New York Restaurants Urged to Eliminate Trans Fats

Times Staff Writer

No one would ever mistake a place teeming with steakhouses and French restaurants -- not to mention street vendors hawking beef-laden hot dogs and margarine-covered bagels -- as being particularly health-conscious.

But if the city's health department has its way, New York will become the first American metropolis whose restaurants do away with trans fats, chemically engineered ingredients in cooking oils that act like cement in the human heart.

Trans fats are created when unsaturated vegetable oils undergo a chemical process known as hydrogenation. That gives the oils a solid form that is essential to holding together a cookie or achieving the golden crisp of French fries.

Trans fats, known as partially hydrogenated vegetable oils, were developed years ago to replace saturated fats.

Scientists later discovered that trans fats, common in such things as baked goods and fried chicken, were even worse for the heart.

The U.S. Food and Drug Administration has targeted trans fats in grocery stores. Beginning Jan. 1, food makers must disclose levels of trans fats on nutrition labels.

But with no similar requirement for meals at restaurants, the health department last week urged the 26,400 in New York to substitute healthier cooking oils.

"It's good for business," said Dr. Sonia Angell, the health department's director of cardiovascular disease prevention and control. "Good health is a selling point."

Several restaurant owners and managers -- some who knew of the effort and some who didn't -- said the voluntary plan sounded like a good idea. But don't expect trans fats to disappear from menus.

The biggest obstacle is the potential difficulty of ditching oils with trans fats and ensuring that the resulting doughnuts will taste as good.

Some restaurateurs didn't even know whether their offerings contained trans fats.

Jack Cameron, manager of Les Halles in Midtown, wasn't sure how his chef cooked his French fries, which one Zagat reviewer rhapsodized as "transcendent frites."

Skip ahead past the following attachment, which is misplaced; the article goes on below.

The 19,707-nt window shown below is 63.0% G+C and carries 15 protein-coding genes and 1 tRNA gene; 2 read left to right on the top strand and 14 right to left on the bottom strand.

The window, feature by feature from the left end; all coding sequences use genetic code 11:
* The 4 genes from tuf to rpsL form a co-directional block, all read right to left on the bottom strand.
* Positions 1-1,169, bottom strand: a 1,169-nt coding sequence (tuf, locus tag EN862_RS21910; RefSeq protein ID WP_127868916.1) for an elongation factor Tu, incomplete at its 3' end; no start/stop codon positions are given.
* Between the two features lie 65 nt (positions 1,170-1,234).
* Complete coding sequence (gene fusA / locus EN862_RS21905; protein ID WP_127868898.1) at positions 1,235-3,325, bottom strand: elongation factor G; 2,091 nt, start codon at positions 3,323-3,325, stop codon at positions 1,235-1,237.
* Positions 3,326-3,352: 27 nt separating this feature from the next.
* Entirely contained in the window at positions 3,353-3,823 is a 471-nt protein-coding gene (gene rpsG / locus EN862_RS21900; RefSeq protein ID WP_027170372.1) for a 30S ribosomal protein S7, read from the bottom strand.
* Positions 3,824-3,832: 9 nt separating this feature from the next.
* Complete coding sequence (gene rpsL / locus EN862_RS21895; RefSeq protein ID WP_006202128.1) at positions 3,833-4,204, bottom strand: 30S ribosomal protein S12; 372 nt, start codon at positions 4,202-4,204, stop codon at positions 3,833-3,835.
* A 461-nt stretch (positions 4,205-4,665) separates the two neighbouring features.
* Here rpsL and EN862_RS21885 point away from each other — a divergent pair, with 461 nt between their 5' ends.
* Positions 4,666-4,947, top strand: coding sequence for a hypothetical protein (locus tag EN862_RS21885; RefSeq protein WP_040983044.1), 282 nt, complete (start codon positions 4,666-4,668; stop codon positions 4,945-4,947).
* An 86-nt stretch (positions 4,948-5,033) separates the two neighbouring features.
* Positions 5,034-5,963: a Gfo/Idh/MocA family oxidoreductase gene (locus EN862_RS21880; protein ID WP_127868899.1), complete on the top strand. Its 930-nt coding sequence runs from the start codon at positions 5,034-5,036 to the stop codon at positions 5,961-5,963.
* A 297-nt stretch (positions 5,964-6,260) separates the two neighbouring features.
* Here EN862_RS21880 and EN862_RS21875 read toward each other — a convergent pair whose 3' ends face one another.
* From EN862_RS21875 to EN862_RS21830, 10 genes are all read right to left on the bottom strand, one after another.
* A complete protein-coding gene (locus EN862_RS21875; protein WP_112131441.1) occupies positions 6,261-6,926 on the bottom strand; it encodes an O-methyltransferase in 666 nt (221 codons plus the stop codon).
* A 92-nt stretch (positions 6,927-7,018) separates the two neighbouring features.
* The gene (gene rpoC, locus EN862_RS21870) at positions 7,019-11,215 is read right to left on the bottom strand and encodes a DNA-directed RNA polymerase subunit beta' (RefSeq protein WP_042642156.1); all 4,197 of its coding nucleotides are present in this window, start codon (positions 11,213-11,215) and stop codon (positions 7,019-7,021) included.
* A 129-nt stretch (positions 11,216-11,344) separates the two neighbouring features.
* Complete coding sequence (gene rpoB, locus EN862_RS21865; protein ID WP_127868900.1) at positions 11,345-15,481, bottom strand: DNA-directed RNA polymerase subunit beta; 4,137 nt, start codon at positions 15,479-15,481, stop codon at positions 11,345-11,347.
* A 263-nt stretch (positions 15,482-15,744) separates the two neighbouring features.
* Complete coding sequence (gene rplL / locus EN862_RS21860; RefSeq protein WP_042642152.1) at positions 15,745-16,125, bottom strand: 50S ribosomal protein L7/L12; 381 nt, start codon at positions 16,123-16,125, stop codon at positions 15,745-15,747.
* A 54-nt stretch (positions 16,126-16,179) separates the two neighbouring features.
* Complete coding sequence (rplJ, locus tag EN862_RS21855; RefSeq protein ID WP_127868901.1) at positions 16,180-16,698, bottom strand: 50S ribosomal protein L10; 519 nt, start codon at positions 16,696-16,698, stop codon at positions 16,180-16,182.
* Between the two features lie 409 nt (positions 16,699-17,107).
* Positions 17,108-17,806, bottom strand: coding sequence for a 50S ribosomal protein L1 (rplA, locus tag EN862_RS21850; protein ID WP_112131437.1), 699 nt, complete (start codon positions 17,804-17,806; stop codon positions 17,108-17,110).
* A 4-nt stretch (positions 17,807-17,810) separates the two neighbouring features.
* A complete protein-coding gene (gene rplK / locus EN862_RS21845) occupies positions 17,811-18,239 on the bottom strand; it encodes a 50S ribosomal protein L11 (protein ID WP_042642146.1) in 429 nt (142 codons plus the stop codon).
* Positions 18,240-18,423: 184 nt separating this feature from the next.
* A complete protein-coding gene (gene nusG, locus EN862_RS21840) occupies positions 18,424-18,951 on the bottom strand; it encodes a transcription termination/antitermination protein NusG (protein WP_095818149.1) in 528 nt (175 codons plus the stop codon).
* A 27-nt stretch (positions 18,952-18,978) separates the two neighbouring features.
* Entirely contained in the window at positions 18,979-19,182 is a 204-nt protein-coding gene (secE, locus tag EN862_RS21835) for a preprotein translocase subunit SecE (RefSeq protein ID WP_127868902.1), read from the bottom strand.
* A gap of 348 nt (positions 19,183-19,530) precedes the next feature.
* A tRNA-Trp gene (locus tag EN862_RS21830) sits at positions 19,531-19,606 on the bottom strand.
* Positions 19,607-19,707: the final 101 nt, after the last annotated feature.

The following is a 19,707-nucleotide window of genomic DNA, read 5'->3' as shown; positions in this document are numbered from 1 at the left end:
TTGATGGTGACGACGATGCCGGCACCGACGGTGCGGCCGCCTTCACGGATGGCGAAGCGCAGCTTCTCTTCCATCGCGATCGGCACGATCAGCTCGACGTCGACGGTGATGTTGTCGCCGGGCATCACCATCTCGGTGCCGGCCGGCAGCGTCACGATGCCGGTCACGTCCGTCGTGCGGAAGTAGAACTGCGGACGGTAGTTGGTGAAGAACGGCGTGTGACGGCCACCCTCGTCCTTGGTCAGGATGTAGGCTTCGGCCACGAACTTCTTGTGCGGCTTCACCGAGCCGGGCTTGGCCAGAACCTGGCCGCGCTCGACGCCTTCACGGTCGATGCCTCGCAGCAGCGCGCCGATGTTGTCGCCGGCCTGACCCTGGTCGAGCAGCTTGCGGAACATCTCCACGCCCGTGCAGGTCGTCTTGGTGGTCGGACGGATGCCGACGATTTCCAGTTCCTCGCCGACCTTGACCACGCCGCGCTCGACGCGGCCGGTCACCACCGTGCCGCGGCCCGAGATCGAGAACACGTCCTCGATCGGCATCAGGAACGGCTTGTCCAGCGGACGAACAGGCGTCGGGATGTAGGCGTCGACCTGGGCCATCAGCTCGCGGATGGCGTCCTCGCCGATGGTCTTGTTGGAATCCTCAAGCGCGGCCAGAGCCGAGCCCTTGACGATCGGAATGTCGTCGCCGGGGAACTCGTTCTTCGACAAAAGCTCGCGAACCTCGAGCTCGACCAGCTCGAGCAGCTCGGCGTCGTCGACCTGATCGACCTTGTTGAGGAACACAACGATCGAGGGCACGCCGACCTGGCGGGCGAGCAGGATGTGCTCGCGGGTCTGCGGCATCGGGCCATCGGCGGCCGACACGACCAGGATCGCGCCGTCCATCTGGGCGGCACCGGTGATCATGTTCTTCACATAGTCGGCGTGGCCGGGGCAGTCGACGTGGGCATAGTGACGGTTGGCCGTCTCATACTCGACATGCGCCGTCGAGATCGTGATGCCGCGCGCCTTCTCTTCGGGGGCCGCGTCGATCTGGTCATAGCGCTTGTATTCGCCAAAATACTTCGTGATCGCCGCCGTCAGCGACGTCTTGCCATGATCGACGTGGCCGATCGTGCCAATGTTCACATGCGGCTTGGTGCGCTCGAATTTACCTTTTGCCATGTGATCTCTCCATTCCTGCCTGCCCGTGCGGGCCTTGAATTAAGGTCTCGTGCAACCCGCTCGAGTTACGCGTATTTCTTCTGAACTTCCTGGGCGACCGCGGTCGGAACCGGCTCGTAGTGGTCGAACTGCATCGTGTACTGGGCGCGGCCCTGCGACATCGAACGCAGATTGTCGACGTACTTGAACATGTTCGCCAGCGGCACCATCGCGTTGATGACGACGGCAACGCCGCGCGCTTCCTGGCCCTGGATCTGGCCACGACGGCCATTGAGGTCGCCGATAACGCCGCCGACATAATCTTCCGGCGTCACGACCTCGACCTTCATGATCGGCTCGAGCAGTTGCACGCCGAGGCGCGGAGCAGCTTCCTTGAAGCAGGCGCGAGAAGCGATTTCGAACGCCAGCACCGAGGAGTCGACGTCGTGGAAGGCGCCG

Cameron and others said customers came precisely because they're not selling health foods.

"This restaurant is a place to go and splurge, and you're not concerned about health issues," he said.

Toy Dupree, executive pastry chef at Amy's Bread, said: "I don't think that we should be the food police. Each individual should make up their own mind about what they do and do not want to eat."

John Behrens, owner of Grilled Cheese NYC, said he didn't use trans fats but said that was partly due to luck because the soybean oil he chose for his fries happened not to have any. "My conscience is clean because there's a label," he said.

Some New Yorkers welcomed any effort to rid restaurants of trans fats.

Deepa Chand, an investment banker from Brooklyn, said she screened out items with trans fats in the grocery store but never thought about doing so in a restaurant. Interviewed as she left the Little Pie Co. of the Big Apple, Chand said with a sheepish grin that she was carrying a small sour cream apple walnut pie. "I got this tiny one, which will be about four days for us," she said.

Julie Castillo of Manhattan, who works at a pension fund, said she once asked a waiter if her meal had any trans fats.

"He said, 'There's none in there, but if you find one, I'll take it out.' "

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